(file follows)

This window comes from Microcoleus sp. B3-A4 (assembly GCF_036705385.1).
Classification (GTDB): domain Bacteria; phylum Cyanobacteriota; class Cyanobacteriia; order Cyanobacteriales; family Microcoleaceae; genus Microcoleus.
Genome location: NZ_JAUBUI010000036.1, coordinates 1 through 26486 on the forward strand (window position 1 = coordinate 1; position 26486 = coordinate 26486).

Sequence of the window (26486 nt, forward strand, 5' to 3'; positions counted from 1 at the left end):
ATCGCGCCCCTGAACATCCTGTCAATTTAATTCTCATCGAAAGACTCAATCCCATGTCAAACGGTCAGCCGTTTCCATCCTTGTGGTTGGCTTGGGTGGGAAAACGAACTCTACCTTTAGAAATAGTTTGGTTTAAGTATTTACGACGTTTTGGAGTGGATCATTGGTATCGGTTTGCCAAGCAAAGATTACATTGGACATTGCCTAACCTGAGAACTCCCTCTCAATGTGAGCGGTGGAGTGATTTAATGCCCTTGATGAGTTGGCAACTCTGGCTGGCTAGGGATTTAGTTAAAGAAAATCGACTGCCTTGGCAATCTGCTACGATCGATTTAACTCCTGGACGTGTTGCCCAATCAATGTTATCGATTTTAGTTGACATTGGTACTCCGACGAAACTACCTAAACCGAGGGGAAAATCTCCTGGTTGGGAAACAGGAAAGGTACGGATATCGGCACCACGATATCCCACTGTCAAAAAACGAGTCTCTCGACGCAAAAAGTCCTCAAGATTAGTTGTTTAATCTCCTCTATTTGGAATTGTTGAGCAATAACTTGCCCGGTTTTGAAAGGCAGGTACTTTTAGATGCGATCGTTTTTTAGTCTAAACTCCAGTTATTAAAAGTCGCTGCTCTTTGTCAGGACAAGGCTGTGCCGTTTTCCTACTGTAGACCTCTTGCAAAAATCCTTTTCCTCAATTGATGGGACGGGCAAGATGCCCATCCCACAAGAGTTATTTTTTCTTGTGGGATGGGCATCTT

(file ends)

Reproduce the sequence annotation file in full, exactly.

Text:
This window comes from Microcoleus sp. B3-A4 (assembly GCF_036705385.1).
Classification (GTDB): domain Bacteria; phylum Cyanobacteriota; class Cyanobacteriia; order Cyanobacteriales; family Microcoleaceae; genus Microcoleus.
Genome location: NZ_JAUBUI010000036.1, coordinates 1 through 26486 on the forward strand (window position 1 = coordinate 1; position 26486 = coordinate 26486).

Sequence of the window (26486 nt, forward strand, 5' to 3'; positions counted from 1 at the left end):
ATCGCGCCCCTGAACATCCTGTCAATTTAATTCTCATCGAAAGACTCAATCCCATGTCAAACGGTCAGCCGTTTCCATCCTTGTGGTTGGCTTGGGTGGGAAAACGAACTCTACCTTTAGAAATAGTTTGGTTTAAGTATTTACGACGTTTTGGAGTGGATCATTGGTATCGGTTTGCCAAGCAAAGATTACATTGGACATTGCCTAACCTGAGAACTCCCTCTCAATGTGAGCGGTGGAGTGATTTAATGCCCTTGATGAGTTGGCAACTCTGGCTGGCTAGGGATTTAGTTAAAGAAAATCGACTGCCTTGGCAATCTGCTACGATCGATTTAACTCCTGGACGTGTTGCCCAATCAATGTTATCGATTTTAGTTGACATTGGTACTCCGACGAAACTACCTAAACCGAGGGGAAAATCTCCTGGTTGGGAAACAGGAAAGGTACGGATATCGGCACCACGATATCCCACTGTCAAAAAACGAGTCTCTCGACGCAAAAAGTCCTCAAGATTAGTTGTTTAATCTCCTCTATTTGGAATTGTTGAGCAATAACTTGCCCGGTTTTGAAAGGCAGGTACTTTTAGATGCGATCGTTTTTTAGTCTAAACTCCAGTTATTAAAAGTCGCTGCTCTTTGTCAGGACAAGGCTGTGCCGTTTTCCTACTGTAGACCTCTTGCAAAAATCCTTTTCCTCAATTGATGGGACGGGCAAGATGCCCATCCCACAAGAGTTATTTTTTCTTGTGGGATGGGCATCTT